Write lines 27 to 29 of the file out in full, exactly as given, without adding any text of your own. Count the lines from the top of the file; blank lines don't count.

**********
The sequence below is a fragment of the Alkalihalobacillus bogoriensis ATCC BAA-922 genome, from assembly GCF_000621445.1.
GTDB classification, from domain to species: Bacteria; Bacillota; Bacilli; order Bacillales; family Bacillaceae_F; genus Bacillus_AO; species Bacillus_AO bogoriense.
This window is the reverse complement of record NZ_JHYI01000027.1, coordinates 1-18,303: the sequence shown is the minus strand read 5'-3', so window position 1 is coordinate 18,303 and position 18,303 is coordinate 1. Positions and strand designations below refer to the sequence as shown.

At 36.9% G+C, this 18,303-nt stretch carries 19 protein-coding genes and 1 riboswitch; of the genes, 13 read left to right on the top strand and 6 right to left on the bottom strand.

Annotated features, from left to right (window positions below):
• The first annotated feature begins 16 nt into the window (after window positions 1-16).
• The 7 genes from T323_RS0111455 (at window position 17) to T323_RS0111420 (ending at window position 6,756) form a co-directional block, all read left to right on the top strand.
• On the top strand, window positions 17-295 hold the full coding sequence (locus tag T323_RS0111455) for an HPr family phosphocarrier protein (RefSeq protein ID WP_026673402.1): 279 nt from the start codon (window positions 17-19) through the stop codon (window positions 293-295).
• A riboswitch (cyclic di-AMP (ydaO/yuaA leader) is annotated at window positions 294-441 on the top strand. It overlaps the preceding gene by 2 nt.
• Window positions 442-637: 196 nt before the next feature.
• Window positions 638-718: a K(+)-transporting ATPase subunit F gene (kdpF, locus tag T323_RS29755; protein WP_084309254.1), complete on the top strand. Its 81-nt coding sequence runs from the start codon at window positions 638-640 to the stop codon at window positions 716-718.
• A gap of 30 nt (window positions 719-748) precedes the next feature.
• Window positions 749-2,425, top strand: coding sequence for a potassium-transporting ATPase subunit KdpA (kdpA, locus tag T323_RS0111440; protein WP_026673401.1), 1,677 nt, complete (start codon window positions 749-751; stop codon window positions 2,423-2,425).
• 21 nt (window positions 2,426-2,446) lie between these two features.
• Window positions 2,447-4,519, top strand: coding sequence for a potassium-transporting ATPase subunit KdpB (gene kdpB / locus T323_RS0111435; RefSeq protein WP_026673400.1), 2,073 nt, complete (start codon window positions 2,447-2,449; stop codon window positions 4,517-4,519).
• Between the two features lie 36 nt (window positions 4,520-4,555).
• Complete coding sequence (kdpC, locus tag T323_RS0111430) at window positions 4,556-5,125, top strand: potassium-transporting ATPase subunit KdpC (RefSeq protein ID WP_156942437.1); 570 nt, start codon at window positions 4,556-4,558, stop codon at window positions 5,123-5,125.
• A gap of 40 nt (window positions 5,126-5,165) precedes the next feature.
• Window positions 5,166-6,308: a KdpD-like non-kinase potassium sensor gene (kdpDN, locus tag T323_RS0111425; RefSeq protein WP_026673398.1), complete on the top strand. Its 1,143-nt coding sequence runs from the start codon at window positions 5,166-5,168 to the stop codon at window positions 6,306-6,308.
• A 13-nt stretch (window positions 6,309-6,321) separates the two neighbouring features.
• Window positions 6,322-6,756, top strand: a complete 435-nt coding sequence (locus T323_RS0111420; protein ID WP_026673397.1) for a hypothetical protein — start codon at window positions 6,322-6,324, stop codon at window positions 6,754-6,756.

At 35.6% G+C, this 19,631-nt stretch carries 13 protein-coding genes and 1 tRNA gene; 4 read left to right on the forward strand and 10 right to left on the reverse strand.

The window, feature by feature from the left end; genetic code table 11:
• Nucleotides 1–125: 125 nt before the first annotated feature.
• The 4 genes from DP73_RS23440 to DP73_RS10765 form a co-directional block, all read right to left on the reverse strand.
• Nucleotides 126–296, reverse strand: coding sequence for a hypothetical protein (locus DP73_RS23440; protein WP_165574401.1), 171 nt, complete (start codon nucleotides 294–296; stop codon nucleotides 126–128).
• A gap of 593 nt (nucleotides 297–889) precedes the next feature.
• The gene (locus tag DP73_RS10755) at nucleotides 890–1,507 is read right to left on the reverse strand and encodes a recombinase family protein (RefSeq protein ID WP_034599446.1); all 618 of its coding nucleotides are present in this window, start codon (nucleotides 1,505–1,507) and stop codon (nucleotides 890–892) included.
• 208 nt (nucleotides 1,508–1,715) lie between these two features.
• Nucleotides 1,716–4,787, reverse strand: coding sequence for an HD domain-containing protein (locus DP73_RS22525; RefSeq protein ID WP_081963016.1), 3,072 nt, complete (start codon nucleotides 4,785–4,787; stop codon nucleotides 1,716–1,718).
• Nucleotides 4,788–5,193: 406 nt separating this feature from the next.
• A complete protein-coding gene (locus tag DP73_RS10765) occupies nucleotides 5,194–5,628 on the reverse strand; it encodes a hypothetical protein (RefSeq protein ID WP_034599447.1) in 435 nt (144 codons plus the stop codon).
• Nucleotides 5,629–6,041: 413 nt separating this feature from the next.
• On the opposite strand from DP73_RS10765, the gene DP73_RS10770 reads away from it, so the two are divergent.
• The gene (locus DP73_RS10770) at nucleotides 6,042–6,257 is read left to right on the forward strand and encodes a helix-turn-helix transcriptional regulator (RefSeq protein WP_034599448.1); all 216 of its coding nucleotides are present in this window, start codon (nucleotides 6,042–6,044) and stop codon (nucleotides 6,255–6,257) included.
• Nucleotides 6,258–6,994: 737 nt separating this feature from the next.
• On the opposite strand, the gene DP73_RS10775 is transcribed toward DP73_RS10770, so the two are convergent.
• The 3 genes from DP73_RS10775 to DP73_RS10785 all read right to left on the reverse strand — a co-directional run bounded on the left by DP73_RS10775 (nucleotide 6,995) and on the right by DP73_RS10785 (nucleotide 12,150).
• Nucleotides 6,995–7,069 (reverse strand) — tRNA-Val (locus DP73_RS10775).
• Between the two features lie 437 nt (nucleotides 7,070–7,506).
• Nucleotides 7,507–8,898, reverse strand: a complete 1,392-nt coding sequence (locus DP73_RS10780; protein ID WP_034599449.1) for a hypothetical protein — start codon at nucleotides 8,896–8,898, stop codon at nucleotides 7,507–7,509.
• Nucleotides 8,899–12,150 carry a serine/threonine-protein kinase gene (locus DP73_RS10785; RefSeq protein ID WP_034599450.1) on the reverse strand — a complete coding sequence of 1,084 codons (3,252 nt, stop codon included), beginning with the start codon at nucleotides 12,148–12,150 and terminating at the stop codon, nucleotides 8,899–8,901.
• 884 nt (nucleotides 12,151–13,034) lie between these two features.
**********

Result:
• A gap of 593 nt (nucleotides 297–889) precedes the next feature.
• The gene (locus tag DP73_RS10755) at nucleotides 890–1,507 is read right to left on the reverse strand and encodes a recombinase family protein (RefSeq protein ID WP_034599446.1); all 618 of its coding nucleotides are present in this window, start codon (nucleotides 1,505–1,507) and stop codon (nucleotides 890–892) included.
• 208 nt (nucleotides 1,508–1,715) lie between these two features.